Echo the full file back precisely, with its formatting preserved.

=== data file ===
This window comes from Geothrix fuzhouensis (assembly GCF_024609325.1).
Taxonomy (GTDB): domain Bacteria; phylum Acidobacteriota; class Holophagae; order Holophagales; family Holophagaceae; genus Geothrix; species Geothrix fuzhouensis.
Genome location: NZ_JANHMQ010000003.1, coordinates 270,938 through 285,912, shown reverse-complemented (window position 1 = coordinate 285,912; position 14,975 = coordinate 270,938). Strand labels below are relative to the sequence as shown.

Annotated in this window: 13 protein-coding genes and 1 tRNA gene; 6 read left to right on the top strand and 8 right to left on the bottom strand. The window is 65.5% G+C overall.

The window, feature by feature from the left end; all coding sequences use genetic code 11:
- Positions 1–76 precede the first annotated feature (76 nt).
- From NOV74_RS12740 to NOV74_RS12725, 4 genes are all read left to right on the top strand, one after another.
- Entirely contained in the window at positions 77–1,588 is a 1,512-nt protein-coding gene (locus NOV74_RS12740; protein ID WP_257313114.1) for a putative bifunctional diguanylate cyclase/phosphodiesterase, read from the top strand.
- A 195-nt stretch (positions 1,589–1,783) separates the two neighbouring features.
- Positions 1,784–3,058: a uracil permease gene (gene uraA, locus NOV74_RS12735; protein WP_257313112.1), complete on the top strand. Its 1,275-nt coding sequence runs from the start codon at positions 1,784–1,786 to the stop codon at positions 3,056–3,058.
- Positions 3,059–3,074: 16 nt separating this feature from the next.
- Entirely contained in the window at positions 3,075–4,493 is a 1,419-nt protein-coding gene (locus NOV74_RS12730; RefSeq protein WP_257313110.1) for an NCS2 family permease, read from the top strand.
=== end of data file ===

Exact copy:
This window comes from Geothrix fuzhouensis (assembly GCF_024609325.1).
Taxonomy (GTDB): domain Bacteria; phylum Acidobacteriota; class Holophagae; order Holophagales; family Holophagaceae; genus Geothrix; species Geothrix fuzhouensis.
Genome location: NZ_JANHMQ010000003.1, coordinates 270,938 through 285,912, shown reverse-complemented (window position 1 = coordinate 285,912; position 14,975 = coordinate 270,938). Strand labels below are relative to the sequence as shown.

Annotated in this window: 13 protein-coding genes and 1 tRNA gene; 6 read left to right on the top strand and 8 right to left on the bottom strand. The window is 65.5% G+C overall.

The window, feature by feature from the left end; all coding sequences use genetic code 11:
- Positions 1–76 precede the first annotated feature (76 nt).
- From NOV74_RS12740 to NOV74_RS12725, 4 genes are all read left to right on the top strand, one after another.
- Entirely contained in the window at positions 77–1,588 is a 1,512-nt protein-coding gene (locus NOV74_RS12740; protein ID WP_257313114.1) for a putative bifunctional diguanylate cyclase/phosphodiesterase, read from the top strand.
- A 195-nt stretch (positions 1,589–1,783) separates the two neighbouring features.
- Positions 1,784–3,058: a uracil permease gene (gene uraA, locus NOV74_RS12735; protein WP_257313112.1), complete on the top strand. Its 1,275-nt coding sequence runs from the start codon at positions 1,784–1,786 to the stop codon at positions 3,056–3,058.
- Positions 3,059–3,074: 16 nt separating this feature from the next.
- Entirely contained in the window at positions 3,075–4,493 is a 1,419-nt protein-coding gene (locus NOV74_RS12730; RefSeq protein WP_257313110.1) for an NCS2 family permease, read from the top strand.